The interviewer plotted key dates, noting where the likelihood of marriage changed, for better or worse. For example, spending too much time with friends, fighting or just being too different, could nudge commitment to wed down. Conversely, meeting the partner’s family, spending a lot of time together, having a lot in common and receiving positive feedback from friends or family could make commitment to wed rise.
Participants updated their graphs via short interviews for each of the next seven months, concluding with a final interview nine months after the start of the study. They provided information about changes in relationship status – such as transitioning from dating to broken up, from casual to serious dating, from serious dating to engaged, and so on.
Researchers analysed the graphs for the number of turning points or changes in commitment to wed, particularly noting downturns or times when chances of marriage decreased. They also examined the slope or degree of change during turning points to see if things were escalating quickly, slowly eroding or following any of the other trajectories a relationship can take.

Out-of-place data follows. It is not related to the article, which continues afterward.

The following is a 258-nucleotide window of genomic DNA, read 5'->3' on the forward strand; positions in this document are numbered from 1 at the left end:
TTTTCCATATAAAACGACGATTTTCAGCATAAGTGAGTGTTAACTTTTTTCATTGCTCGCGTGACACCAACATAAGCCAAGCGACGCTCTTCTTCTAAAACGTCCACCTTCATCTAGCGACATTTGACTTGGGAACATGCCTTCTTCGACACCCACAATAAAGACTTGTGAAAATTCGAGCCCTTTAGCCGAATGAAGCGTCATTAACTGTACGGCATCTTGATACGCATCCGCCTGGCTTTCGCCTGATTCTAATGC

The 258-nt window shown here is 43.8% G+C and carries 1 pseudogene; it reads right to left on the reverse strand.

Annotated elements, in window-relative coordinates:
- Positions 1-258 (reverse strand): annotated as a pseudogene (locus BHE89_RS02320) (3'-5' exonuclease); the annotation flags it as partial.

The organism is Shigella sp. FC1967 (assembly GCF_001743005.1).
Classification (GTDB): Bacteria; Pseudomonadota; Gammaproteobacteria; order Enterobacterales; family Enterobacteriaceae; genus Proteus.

Breaking commitment types into four groups
Using participants’ monthly feedback, the researchers identified four distinct commitment patterns.
* Dramatic (34 percent of the sample): This group had an “up and down” type of relationship, with more downturns and steeper changes in commitment than other groups. These individuals spent more time apart and had lower opinions of the relationship, and their families and friends were less supportive of their relationship.
* Partner-focused (30 percent): This group had a “my partner is the centre of my universe” approach to commitment and experienced very few downturns. Their changes in commitment hinged on how much time they could spend together.
* Socially involved (19 percent): This group experienced little variability, and fewer downturns than those in the dramatic and conflict-ridden groups. When changes occurred, they were largely determined by the amount of interaction with their social network and what friends and family thought of the relationship.